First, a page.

2 Brain-Computer Interfaces (BCI)

Welcome to the second day of the Virtual REACH Program! Yesterday you explored the basics of neuroscience and neural engineering. Over the next two days we will focus on different types of neurotechnologies in order to understand how they work and how they are transforming the lives of people with and injuries. Today we will explore how and why researchers are working to connect the human brain with computers and machines.  These neurotechnologies are known as or brain-machine interfaces (BMIs). In today’s virtual session, Dr. Rajesh Rao (a computer scientist and co-director of the CNT) will share his cutting-edge research.

Stop for a minute and think to yourself:

  • Why would we want to connect a brain to a computer or a machine?
  • What might be the benefits?
  • What might be the challenges, problems, or unintended consequences when we connect the human brain with technology?

 

Try It!

Respond to this question on a Padlet:

  • What might be the challenges, problems, or unintended consequences when we connect the human brain with technology?

Post a brief response to this Considerations for BCI Technology Padlet. See what other VRP participants have posted as well. You can “favorite” the ones you agree with or add comments.

Then, hit the “back” arrow on your web browser to return to this chapter and keep reading.

 

Part 1: What is a Brain-Computer Interface?

We will launch today’s exploration of brain-computer interfaces with a video from the BrainWorks series from UW TV in which Dr. Eric Chudler and a group of teens explore how BCIs work. This video is 27 minutes long, so grab a cup of tea and hit play.  English captions are available.

 

Reflect on What You Learned

After watching the video, check your knowledge with a short quiz.

 

How do BCIs work?

A brain-computer interface can help a person use their neural signals to control a wheelchair, computer cursor, prosthetic limb, or other device. Image credit: Frontiers for Young Minds.

 

Let’s dig in a little deeper to understand how BCIs work. Read the article, “Brain-Machine Interfaces: Your Brain in Action”, which provides an overview of how BCIs/BMIs work, and in particular, how they use generated by the body to communicate with computers and machines.

 

Read This!

Read the article: “Brain-Machine Interfaces: Your Brain in Action.” As you read, consider the three major challenges of BCIs/BMIs that are described in the article.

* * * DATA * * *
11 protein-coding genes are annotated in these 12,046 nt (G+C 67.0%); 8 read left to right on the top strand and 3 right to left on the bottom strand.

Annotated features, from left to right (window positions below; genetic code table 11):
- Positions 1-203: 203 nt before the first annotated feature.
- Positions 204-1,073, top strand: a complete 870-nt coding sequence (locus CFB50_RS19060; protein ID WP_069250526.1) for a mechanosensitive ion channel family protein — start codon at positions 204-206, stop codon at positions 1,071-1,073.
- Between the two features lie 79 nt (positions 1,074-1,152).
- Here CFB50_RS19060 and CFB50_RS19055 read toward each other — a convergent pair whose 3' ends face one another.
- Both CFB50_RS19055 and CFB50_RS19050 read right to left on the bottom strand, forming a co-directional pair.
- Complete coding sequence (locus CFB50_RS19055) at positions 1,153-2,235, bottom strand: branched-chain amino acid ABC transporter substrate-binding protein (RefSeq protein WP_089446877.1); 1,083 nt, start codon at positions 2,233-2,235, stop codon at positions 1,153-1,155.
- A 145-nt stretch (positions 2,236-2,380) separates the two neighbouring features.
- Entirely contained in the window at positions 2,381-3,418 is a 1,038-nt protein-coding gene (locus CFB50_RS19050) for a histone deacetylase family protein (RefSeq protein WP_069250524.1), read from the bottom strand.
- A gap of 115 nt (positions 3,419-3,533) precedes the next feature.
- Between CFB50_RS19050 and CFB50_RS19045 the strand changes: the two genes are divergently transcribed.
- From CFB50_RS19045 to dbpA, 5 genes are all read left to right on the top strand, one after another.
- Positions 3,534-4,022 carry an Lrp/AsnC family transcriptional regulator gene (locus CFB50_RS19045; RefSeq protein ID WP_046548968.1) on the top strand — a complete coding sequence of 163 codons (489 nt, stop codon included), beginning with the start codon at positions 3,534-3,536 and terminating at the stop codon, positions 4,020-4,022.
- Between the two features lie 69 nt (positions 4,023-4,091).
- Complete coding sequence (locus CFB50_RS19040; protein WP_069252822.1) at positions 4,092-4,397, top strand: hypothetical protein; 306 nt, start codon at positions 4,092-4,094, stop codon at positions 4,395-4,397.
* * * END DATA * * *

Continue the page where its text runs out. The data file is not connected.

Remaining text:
Citation:  Carmena J and Millán J. (2013). Brain–Machine Interfaces: Your Brain in Action. Front. Young Minds. 1:7. doi: 10.3389/frym.2013.00007

 

Reflect on What You Learned

After reading the article, complete a short quiz. Re-arrange the images below to show the process of how a BCI or BMI works.

 

Part 2: Biosignals

As the video and article pointed out, are an important component of BCIs. Biosignals are signals generated by the human body that can be measured. As you learned yesterday, neurons produce both electrical and chemical signals in order to communicate. Bioelectrical signals are electrical signals produced by the nervous system (e.g., EMG, EEG, ECoG) or organ systems (e.g., ECG/EKG, GSR).  Electrical signals produced by in the nervous system are of major interest to neural engineers.  Many communicate with the human body through the use of EEG or ECoG that record neural signals from the brain or spinal cord. Some neuroprosthetic devices rely on EMG electrodes that record skeletal muscle activity, or more precise electrodes (intraneural and extraneural) that can record from individual neurons in the peripheral nervous system. Some devices, including deep brain simulators (DBS) use electrodes surgically inserted into the brain. Here is a quick overview of ways of measuring and recording these biosignals:

 

  • : Monitors brain signals with electrodes that are placed on the surface of the brain. Invasive, requires surgery.
  • : Monitors brain activity with electrodes that are placed on top of the scalp. Non-invasive.
  • : Monitors skeletal muscle activity with electrodes that are placed on the skin. Non-invasive.
  • : Directly records activity from neurons with electrodes that are surgically inserted into brain tissue. Invasive, requires surgery.

 

are able to communicate with the human body by using electrodes that record bioelectrical signals generated by the brain, spinal cord, skeletal muscles, and peripheral nerves.

 

Look at This!

Check out this amazing graphic on “Brain Interfacing” to learn about the pros’ and con’s of each of these ways of recording and measuring neural signals. (Credit for this graphic goes to Scott Leighton.) Then hit the “back” arrow on your web browser to return to this chapter and continue reading.

 

Neural engineers are able to obtain these biosignals by using to measure and record the signals. Electrodes are conductors in which electricity enters or leaves an object. In neuroscience, electrodes are used to detect biosignals produced by the body. Electrodes are used in , , , and other methods to record the electrical activity generated by neurons. These electrode can be placed on the surface of the skin, onto the surface of the brain under the skull, or inserted directly into the brain or spinal cord. Some electrodes are engineered to also be able to provide electrical stimulation, light (optogenetic) stimulation, and/or deliver small amounts of pharmaceutical drugs. These kinds of electrodes are made from metal, glass, glassy carbon, and other materials that do not react when surgically implanted into the body. Some electrodes are made to be flexible so that they can move with the tissue.